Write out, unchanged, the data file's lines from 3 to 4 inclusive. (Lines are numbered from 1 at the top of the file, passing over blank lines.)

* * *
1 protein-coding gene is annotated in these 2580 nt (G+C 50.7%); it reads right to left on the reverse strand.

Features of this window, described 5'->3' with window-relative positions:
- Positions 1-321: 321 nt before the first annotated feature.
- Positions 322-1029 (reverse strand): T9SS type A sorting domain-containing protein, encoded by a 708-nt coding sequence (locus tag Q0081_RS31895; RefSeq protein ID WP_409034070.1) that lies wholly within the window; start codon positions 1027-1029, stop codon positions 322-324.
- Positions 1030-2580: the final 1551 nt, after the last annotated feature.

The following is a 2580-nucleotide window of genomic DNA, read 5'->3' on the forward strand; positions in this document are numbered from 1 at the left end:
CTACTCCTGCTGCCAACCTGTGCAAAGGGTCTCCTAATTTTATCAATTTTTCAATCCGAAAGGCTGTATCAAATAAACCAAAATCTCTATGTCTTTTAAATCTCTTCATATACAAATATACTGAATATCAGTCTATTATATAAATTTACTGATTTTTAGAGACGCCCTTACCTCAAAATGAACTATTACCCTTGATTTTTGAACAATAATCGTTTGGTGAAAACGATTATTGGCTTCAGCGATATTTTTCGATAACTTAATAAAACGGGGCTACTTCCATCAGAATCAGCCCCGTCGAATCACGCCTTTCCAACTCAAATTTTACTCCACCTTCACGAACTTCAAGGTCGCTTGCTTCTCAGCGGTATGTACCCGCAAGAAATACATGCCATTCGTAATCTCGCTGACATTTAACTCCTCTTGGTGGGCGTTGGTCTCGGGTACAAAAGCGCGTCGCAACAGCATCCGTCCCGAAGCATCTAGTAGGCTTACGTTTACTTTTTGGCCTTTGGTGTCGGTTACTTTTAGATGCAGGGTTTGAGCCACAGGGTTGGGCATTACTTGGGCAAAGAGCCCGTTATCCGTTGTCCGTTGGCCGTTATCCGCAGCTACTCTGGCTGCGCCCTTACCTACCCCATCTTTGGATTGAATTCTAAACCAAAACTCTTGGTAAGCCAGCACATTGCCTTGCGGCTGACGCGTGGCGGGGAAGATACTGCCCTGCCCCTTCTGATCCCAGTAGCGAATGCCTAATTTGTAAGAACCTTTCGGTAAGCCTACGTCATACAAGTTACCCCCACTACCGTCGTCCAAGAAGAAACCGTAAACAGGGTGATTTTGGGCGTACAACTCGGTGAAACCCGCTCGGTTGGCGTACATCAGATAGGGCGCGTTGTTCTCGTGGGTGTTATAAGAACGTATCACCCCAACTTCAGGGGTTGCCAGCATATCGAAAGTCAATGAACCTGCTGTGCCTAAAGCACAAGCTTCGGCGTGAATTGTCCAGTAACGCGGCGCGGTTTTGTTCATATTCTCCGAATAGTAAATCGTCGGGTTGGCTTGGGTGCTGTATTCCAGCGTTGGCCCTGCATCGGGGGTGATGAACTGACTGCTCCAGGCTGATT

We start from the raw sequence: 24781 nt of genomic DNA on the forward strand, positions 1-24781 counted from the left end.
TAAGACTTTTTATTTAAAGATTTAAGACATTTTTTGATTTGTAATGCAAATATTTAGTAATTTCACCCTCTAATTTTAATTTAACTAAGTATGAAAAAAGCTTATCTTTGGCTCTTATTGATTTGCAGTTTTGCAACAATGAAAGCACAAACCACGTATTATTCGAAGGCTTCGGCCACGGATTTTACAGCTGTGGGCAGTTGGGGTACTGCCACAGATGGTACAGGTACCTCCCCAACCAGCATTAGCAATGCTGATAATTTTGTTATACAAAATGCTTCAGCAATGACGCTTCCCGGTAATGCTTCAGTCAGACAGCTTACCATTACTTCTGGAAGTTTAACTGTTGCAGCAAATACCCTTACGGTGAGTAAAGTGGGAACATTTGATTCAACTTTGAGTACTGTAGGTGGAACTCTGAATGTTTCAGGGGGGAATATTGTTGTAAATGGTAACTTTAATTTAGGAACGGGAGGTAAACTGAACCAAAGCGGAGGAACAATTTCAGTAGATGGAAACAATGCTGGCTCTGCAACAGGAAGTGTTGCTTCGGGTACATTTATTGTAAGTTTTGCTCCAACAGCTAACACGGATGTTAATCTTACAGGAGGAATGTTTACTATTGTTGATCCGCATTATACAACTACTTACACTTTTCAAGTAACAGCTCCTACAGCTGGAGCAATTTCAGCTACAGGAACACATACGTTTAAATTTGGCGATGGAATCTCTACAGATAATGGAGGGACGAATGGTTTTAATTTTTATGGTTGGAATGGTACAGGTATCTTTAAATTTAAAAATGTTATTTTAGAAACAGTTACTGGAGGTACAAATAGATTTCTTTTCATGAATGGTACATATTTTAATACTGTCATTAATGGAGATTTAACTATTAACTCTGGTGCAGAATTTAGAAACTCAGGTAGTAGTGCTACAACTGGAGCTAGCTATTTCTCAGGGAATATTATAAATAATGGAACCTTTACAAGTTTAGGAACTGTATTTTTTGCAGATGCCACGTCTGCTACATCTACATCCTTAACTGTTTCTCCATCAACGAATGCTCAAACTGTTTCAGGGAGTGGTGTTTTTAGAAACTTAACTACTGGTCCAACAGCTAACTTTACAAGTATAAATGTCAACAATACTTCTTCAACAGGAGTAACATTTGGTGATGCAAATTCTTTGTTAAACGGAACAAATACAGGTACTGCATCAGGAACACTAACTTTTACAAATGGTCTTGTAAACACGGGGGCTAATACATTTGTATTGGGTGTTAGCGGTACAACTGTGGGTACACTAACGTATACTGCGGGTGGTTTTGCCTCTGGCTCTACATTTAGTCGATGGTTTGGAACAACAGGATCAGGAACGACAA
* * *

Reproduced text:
- Positions 1-321: 321 nt before the first annotated feature.
- Positions 322-1029 (reverse strand): T9SS type A sorting domain-containing protein, encoded by a 708-nt coding sequence (locus tag Q0081_RS31895; RefSeq protein ID WP_409034070.1) that lies wholly within the window; start codon positions 1027-1029, stop codon positions 322-324.